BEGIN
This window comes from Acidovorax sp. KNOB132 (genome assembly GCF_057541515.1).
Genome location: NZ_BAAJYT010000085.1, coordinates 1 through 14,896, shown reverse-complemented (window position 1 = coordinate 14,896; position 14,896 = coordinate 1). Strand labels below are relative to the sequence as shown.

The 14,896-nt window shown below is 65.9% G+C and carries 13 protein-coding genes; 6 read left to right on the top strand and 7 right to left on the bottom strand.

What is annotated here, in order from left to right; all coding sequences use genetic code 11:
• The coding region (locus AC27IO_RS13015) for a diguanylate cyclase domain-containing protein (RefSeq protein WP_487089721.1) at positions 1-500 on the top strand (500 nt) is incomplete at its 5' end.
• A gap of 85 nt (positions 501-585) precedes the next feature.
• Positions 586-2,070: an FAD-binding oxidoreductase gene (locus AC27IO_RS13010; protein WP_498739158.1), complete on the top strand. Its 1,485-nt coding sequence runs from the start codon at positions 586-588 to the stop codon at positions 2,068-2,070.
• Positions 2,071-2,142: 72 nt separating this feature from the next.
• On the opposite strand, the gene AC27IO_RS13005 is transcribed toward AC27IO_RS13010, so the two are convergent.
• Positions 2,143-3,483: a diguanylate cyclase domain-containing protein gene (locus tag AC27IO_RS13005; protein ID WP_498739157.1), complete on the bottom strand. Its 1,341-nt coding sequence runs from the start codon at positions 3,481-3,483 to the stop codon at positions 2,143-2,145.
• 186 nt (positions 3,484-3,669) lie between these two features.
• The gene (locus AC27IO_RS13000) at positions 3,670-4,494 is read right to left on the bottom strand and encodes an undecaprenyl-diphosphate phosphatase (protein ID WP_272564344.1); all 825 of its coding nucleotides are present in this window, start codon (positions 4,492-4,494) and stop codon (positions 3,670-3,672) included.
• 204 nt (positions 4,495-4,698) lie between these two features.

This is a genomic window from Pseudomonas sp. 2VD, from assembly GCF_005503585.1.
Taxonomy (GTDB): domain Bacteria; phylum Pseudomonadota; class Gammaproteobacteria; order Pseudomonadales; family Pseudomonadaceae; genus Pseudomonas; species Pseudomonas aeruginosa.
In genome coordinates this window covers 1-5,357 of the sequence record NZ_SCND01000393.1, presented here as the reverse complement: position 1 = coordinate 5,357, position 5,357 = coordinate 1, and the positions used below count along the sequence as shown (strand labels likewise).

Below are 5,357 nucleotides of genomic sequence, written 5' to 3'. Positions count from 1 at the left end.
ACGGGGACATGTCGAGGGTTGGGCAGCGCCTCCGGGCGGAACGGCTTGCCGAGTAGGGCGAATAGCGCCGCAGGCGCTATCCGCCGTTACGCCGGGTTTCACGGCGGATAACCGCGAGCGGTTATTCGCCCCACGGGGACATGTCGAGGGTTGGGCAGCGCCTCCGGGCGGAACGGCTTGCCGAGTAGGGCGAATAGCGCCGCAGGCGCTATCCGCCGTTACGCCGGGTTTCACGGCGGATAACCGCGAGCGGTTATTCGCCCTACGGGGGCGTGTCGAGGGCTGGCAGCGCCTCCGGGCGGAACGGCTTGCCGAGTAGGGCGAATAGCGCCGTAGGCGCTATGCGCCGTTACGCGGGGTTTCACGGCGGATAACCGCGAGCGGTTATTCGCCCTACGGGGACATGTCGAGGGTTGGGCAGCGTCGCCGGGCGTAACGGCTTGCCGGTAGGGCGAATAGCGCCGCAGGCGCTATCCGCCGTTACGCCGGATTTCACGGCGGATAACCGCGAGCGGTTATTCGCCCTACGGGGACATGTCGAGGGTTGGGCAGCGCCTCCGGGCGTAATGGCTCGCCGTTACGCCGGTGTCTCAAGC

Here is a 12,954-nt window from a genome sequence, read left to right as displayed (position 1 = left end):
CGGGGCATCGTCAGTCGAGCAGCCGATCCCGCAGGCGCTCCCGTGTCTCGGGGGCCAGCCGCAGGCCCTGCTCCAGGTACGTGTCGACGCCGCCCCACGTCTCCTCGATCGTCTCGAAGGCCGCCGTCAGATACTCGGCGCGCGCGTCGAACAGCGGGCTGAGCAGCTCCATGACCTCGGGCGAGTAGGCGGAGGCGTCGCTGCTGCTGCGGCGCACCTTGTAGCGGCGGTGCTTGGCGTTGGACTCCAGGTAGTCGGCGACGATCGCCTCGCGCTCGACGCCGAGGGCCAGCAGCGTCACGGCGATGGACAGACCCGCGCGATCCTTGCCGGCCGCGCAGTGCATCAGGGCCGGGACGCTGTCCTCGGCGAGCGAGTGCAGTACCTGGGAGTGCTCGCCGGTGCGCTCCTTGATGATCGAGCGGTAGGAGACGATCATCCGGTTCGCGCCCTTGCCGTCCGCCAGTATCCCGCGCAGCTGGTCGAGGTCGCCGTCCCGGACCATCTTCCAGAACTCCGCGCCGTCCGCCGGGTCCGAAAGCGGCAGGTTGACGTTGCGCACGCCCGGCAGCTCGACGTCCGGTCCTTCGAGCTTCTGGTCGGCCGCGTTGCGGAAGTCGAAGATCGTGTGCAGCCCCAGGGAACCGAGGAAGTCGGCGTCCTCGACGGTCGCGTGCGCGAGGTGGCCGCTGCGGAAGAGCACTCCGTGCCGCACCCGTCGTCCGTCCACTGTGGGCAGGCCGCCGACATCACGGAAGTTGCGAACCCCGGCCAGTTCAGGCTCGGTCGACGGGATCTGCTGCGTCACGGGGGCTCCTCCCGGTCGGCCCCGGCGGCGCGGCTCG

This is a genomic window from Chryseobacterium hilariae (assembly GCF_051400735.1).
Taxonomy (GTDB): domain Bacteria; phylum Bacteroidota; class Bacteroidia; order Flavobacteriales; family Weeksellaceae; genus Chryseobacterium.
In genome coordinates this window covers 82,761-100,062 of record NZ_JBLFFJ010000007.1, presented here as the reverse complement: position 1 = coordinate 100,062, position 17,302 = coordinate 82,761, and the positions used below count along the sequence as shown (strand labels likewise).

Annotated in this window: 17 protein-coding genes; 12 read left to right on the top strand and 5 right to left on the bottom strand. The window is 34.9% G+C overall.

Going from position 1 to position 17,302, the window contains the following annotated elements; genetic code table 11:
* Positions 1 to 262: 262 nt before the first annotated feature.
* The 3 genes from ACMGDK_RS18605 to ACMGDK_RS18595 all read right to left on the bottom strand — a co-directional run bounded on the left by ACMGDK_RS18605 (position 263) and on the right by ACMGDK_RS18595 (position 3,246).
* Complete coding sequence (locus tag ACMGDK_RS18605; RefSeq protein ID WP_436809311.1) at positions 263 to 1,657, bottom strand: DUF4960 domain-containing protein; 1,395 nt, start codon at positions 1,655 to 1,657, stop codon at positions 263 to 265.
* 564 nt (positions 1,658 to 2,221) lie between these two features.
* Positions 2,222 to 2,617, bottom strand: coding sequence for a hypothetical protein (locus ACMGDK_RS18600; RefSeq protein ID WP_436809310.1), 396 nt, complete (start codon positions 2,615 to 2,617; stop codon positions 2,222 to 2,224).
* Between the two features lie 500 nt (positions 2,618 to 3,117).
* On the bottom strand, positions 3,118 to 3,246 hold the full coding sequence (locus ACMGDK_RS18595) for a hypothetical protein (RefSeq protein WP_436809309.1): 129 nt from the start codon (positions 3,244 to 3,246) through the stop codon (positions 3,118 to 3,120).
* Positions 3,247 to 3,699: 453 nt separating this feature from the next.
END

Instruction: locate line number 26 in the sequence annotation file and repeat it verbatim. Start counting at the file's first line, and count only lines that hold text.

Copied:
* Positions 1 to 262: 262 nt before the first annotated feature.